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SAMJ: South African Medical Journal

versión On-line ISSN 2078-5135
versión impresa ISSN 0256-9574


MACQUENE, T et al. The impact of a decentralised orthopaedic service on tertiary referrals in Cape Town, South Africa. SAMJ, S. Afr. med. j. [online]. 2023, vol.113, n.4, pp.1172-1176. ISSN 2078-5135.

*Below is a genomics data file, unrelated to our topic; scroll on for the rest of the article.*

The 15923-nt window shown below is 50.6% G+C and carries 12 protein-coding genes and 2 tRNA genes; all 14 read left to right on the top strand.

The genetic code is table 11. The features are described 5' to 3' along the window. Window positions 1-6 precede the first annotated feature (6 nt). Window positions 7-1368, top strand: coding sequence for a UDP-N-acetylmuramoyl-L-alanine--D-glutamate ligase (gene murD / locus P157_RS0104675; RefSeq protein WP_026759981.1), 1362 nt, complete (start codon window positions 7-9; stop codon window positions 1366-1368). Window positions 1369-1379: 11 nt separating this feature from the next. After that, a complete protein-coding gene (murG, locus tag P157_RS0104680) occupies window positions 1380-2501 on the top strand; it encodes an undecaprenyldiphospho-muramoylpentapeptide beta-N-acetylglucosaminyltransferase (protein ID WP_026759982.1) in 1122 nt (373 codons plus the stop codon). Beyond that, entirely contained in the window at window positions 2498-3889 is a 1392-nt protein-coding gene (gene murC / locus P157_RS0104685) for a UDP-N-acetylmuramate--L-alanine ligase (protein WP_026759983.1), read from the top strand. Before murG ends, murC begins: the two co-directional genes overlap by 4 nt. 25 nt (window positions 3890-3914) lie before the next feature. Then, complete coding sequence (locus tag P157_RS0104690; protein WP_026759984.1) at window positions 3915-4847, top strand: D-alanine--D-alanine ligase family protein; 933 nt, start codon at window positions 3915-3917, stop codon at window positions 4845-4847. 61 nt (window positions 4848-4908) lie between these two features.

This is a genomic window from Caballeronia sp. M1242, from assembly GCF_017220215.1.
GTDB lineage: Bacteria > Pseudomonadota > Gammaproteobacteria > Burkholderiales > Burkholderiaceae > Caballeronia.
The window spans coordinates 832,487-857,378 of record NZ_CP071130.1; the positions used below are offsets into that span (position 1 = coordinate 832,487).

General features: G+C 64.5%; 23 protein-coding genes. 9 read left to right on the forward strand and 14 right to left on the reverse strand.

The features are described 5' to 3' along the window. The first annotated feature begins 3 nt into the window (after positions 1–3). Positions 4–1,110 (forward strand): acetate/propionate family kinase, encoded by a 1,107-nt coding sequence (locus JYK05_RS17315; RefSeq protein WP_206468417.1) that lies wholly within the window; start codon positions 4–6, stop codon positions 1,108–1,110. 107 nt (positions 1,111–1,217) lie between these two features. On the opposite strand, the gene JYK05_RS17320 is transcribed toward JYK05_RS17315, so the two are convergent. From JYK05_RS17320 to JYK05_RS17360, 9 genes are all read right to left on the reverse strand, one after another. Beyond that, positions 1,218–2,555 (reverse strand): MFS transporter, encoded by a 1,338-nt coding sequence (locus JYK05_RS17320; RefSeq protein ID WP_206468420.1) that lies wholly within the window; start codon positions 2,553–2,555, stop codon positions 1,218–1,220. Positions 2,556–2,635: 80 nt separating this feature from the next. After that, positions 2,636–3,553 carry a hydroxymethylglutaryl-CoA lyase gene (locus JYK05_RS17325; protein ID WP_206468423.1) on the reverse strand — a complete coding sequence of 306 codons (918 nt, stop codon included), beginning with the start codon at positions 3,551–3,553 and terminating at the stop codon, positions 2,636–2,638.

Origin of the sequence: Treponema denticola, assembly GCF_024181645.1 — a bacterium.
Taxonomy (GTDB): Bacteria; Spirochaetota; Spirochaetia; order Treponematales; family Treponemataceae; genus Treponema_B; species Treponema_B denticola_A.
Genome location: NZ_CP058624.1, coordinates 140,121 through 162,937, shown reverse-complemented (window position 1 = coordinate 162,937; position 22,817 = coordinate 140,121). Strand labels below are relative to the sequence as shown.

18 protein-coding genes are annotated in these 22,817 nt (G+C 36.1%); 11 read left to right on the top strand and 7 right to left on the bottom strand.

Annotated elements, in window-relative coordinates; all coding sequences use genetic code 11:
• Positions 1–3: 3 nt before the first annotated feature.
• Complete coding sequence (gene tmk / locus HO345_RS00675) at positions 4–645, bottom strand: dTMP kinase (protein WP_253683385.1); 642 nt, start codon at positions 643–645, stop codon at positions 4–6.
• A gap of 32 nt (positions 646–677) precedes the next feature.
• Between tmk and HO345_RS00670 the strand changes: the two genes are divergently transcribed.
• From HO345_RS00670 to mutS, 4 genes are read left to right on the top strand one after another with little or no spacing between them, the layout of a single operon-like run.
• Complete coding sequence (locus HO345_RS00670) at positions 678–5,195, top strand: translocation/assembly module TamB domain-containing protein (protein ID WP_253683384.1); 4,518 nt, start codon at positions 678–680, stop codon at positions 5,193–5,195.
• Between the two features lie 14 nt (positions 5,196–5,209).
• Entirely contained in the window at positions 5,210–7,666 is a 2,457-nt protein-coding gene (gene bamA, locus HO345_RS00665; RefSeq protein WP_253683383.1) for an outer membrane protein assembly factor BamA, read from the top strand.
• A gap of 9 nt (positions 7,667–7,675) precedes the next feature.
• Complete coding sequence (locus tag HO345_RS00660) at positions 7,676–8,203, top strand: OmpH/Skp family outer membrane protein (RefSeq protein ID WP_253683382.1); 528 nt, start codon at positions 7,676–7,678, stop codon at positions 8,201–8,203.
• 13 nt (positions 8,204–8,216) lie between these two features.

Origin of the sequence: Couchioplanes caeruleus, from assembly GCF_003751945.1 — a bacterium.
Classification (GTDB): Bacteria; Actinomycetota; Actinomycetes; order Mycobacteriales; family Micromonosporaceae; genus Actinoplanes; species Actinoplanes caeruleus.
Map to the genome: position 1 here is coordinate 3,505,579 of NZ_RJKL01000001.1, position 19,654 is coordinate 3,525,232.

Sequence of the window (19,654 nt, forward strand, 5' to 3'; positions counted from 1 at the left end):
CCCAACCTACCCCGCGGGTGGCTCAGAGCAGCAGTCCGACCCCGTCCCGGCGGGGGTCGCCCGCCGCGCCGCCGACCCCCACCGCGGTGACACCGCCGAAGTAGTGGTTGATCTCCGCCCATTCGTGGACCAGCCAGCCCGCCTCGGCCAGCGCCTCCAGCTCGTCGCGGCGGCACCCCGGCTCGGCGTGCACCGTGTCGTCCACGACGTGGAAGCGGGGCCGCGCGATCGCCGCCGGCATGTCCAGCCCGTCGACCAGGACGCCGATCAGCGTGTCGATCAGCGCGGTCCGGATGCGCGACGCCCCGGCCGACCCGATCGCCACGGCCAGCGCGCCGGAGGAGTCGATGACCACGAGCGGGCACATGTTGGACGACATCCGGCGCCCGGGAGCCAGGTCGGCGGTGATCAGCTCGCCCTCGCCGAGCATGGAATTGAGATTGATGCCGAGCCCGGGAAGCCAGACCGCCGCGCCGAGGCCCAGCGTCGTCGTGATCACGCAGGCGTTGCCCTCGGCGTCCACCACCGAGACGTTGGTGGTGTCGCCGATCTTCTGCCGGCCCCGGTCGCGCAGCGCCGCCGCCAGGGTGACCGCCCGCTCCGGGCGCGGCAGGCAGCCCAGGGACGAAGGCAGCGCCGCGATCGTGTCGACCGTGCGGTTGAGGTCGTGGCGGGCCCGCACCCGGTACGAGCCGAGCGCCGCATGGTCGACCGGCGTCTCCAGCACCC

BACKGROUND: In South Africa (SA), district hospitals (DHs) have limited capacity to manage the high burden of traumatic injuries. Scaling up decentralised orthopaedic care could strengthen trauma systems and improve timely access to essential and emergency surgical care (EESC). Khayelitsha township in Cape Town, SA, has the highest trauma burden in the Cape Metro East health district OBJECTIVES: The primary objective of this study was to describe the impact of Khayelitsha District Hospital (KDH) on acute orthopaedic services in the health district, with a focus on the volume and type of orthopaedic services provided without tertiary referral METHODS: This retrospective analysis described acute orthopaedic cases from Khayelitsha and their management between 1 January 2018 and 31 December 2019. Orthopaedic resources and the proportion of cases referred to the tertiary hospital by all DHs in the Cape Metro East health district are described RESULTS: In 2018 - 2019, KDH performed 2 040 orthopaedic operations, of which 91.3% were urgent or emergencies. KDH had the most orthopaedic resources and the lowest referral ratio (0.18) compared with other DHs (0.92 - 1.35). In Khayelitsha, 2 402 acute orthopaedic cases presented to community health clinics. Trauma (86.1%) was the most common mechanism of injury for acute orthopaedic referrals. Of clinic cases, 2 229 (92.8%) were referred to KDH and 173 (7.2%) directly to the tertiary hospital. The most common reason for direct tertiary referral was condition related (n=157; 90.8% CONCLUSION: This study outlines a successful example of a decentralised orthopaedic surgical service that increased EESC accessibility and alleviated the high burden of tertiary referrals compared with other DHs with fewer resources. Further research on the barriers to scaling up orthopaedic DH capacity in SA is needed to improve equitable access to surgical care

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